ELKTON — Investigators raided a residence near Elkton and arrested four people, after confiscating more than 300 packets containing approximately three and a half ounces of suspect heroin mixed with fentanyl and an unknown tranquilizer that reportedly is popular among drug users in this area, according to Cecil County District Court records.
Maryland State Police detectives and members of Elkton Police Department’s Street Level Crimes Unit conducted a court-approved search of the residence in the unit block of Red Hill Road at approximately 8 p.m. on Tuesday, court records show.
Investigators seized a total of 312 packets containing suspect heroin/fentanyl and bearing a “Crunch Time” street brand stamp, as well as a small amount of suspect crack cocaine and drug paraphernalia, police reported.
Arrested at the scene of the raid without incident were Matthew E. Ward, 42, who resides at that Red Hill residence; Anthony T. Slaymaker, 29, of Lancaster, Pa.; Barbara C. Conlin, 30, of the 1300 block of Pebble Beach Drive near Elkton; and Ashley L. Backert, 30, of the 300 block of Hitching Post Road near Rising Sun, according to court records
Charging documents indicate that Backert is Ward’s girlfriend.
Ward told investigators that he has been selling heroin/fentanyl “for the past year or so” to maintain a supply for Backert and also to offset the cost of providing the drug for her, court records allege. Ward also maintained that he does not use heroin or fentanyl, according to charging documents.
The raiding law enforcement officers located Slaymaker and Conlin inside a bathroom, where, on the sink, investigators noticed syringes, a cooker cap containing suspect heroin/fentanyl and “two yellow wax folds” holding that same suspect drug, police reported.
Investigators found three blue ziplock baggies containing wax folds that held suspect heroin/fentanyl while searching Slaymaker, police said.
While searching Conlin, police added, investigators located five small, plastic containers, known as “trash cans,” holding suspect crack cocaine, in addition to seven baggies in which packets of suspect heroin/fentanyl were found.
Raiding officers located Ward and Backert in a rear bedroom, where investigators saw 30 loose ziplock bags containing suspect heroin/fentanyl on the bed, according to charging documents.
“Upon locating Backert, investigators observed blue ziplock bags containing yellow wax folds stamped ‘Crunch Time,’ containing suspected heroin/fentanyl mix, falling out of her sweatpants legs onto the floor, as she was attempting to secrete (discard) the items inside her pants,” court records allege.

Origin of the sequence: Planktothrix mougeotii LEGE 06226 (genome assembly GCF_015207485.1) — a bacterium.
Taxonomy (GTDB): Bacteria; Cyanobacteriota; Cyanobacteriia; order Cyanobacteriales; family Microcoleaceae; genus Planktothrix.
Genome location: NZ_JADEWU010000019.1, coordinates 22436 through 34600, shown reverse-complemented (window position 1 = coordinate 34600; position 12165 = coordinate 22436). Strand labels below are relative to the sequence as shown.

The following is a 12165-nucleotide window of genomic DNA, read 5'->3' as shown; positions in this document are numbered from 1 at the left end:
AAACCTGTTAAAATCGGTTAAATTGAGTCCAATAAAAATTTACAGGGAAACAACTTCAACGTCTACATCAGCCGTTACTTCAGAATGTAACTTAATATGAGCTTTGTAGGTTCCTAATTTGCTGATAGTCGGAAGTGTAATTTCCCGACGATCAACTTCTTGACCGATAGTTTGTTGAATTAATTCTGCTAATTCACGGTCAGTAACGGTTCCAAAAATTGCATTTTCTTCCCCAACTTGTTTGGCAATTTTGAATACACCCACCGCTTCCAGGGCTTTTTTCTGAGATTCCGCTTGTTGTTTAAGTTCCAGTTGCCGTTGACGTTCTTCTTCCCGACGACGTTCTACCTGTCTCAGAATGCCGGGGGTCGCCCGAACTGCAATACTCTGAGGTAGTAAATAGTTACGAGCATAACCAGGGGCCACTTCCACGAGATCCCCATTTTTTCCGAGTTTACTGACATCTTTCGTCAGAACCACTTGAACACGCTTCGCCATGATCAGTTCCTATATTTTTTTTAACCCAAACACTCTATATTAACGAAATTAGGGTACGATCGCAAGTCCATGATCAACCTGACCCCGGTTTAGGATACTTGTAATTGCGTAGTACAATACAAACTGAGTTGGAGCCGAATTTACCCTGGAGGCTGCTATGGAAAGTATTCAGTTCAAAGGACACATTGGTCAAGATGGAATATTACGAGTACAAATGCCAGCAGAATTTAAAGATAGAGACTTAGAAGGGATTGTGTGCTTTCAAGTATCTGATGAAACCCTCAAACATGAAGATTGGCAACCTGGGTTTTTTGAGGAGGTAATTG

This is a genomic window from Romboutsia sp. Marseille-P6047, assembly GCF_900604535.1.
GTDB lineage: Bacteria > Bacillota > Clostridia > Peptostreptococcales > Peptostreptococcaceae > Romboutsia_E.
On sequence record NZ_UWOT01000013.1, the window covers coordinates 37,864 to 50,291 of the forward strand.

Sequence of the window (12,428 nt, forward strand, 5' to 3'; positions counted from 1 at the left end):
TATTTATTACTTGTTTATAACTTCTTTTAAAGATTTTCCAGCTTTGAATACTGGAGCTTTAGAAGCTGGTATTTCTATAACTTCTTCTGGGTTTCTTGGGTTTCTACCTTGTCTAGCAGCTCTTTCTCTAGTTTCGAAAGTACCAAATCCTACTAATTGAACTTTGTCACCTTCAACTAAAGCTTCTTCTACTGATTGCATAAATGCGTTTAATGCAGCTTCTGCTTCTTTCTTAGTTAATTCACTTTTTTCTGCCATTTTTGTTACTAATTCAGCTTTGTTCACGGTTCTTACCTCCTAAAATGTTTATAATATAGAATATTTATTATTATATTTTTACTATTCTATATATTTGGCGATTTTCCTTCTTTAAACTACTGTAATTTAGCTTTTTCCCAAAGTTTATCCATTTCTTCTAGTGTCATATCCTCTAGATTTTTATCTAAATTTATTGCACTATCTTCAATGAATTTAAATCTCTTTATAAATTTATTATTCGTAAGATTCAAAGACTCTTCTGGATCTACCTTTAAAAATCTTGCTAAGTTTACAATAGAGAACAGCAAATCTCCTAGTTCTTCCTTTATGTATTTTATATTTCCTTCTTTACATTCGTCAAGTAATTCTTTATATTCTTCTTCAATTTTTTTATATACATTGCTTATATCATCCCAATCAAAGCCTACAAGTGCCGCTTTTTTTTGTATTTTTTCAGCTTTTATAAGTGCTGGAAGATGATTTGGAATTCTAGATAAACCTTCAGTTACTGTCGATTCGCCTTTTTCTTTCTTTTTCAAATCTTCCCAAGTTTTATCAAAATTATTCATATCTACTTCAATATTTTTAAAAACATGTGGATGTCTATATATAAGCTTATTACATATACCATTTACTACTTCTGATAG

Investigators then recovered nine baggies holding suspect heroin/fentanyl, police said. During a search of Backert by a female officer, police added, eight additional baggies containing suspect heroin/fentanyl were found and confiscated.
Also in that bedroom, investigators found 16 rubber-banded bundles — each holding 15 ziplock baggies containing suspect heroin/fentanyl — inside a red metal tool chest that had been locked, according to charging documents. In addition, investigators found 13 more baggies containing suspect heroin/fentanyl inside that tool box, court records allege.
“The 283 baggies recovered from the bedroom weighed 103.5 grams,” the lead investigator notes in his written statement of probable cause, addressing only the 30 baggies found on the bed and the 253 located inside the tool box — not that 17 that Backert allegedly possessed.
There are about 28 grams in one ounce.
That 103.5 grams listed by the lead investigator also doesn’t include the packets of suspect heroin/fentanyl that Conlin and Slaymaker allegedly possessed, nor the two yellow wax folds found on the bathroom sink.
Investigators transported the four suspects to MSP’s North East Barrack for processing after arresting them at the raid scene, police said. After reading Ward his Miranda rights, police added, investigators conducted a recorded interview with him.
“Ward admitted that he drove to Kensington, Pa., just prior to (the court-approved search at his residence) and had obtained the heroin/fentanyl mix. Ward described it as a mix of heroin, fentanyl and ‘tranq,’ stating that he was unsure what the tranquilizer was, but (that) it is what everybody wants. Ward stated that Backert is his girlfriend and he obtains the heroin/fentanyl mix for her and sells the rest to make up the cost of providing it for her. Ward stated he does not use heroin or fentanyl. Ward stated that he makes the trip to Kensington, Pa., one or two times per week and has done so for the past year or so,” court records allege.
Scheduled for a March 17 preliminary hearing, Ward is charged with possession of heroin/fentanyl with intent to distribute, which is a felony that is punishable by up to 10 years in prison, and possession of heroin/fentanyl, according to court records.
Ward remained in the Cecil County Detention Center without bond on Thursday, court records show.
Slaymaker also remained in the county jail without bond on Thursday. Although his status was listed as “release on personal recognizance” after investigators charged him with possession of heroin/fentanyl in connection with Tuesday’s raid, Slaymer was ordered to be held without bond on a Pennsylvania fugitive-from-justice charge, according to court records.
Backert and Conlin were released from custody on personal recognizance, court records show. Backert is charged with possession of heroin/fentanyl and is scheduled for an April 16 district court bench trial and Conlin, who also is scheduled for a bench trial on that date, is charged with possession of cocaine and possession of heroin/fentanyl, according to court records.